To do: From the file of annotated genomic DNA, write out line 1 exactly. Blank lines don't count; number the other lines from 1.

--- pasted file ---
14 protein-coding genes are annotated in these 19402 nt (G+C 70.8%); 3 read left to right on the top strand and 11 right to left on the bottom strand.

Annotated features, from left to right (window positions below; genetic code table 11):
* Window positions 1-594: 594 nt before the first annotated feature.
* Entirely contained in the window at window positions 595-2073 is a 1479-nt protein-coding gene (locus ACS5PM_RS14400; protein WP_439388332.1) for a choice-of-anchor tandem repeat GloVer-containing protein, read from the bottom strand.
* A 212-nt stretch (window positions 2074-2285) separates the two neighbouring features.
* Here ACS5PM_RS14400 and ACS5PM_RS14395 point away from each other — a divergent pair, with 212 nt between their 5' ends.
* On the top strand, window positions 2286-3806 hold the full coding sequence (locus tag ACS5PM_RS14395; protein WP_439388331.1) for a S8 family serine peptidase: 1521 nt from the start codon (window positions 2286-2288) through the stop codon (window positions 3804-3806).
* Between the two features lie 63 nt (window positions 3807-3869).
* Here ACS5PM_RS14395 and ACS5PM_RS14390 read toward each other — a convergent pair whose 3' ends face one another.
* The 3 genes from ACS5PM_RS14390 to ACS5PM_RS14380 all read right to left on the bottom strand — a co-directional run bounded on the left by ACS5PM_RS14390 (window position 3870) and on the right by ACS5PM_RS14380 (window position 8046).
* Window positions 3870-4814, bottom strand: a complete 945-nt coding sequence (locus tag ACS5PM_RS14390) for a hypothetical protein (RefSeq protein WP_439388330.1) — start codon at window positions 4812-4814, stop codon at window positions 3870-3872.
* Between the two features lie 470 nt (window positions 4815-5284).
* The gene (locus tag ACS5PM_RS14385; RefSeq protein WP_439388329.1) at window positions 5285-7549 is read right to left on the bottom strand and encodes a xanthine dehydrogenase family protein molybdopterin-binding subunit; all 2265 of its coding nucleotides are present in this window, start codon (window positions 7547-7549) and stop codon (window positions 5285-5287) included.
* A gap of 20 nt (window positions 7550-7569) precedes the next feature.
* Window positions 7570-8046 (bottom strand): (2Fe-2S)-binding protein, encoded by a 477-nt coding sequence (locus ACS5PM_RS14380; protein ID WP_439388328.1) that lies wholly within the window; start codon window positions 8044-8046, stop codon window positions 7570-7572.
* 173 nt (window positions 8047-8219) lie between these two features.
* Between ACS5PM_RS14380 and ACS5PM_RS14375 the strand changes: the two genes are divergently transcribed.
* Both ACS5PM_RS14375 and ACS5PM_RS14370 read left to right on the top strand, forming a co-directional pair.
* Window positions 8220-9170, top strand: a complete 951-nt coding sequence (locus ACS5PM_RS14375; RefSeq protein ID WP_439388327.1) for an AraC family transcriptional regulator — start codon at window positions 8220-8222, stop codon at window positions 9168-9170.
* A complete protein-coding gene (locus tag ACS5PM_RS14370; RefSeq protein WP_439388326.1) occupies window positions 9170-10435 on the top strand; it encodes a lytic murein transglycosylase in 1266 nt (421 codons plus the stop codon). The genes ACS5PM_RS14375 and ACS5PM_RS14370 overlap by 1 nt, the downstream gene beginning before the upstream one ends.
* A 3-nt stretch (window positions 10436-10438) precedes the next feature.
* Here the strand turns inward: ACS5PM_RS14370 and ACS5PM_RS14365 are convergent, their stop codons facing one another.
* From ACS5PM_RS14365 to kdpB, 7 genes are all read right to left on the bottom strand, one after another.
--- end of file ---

14 protein-coding genes are annotated in these 19402 nt (G+C 70.8%); 3 read left to right on the top strand and 11 right to left on the bottom strand.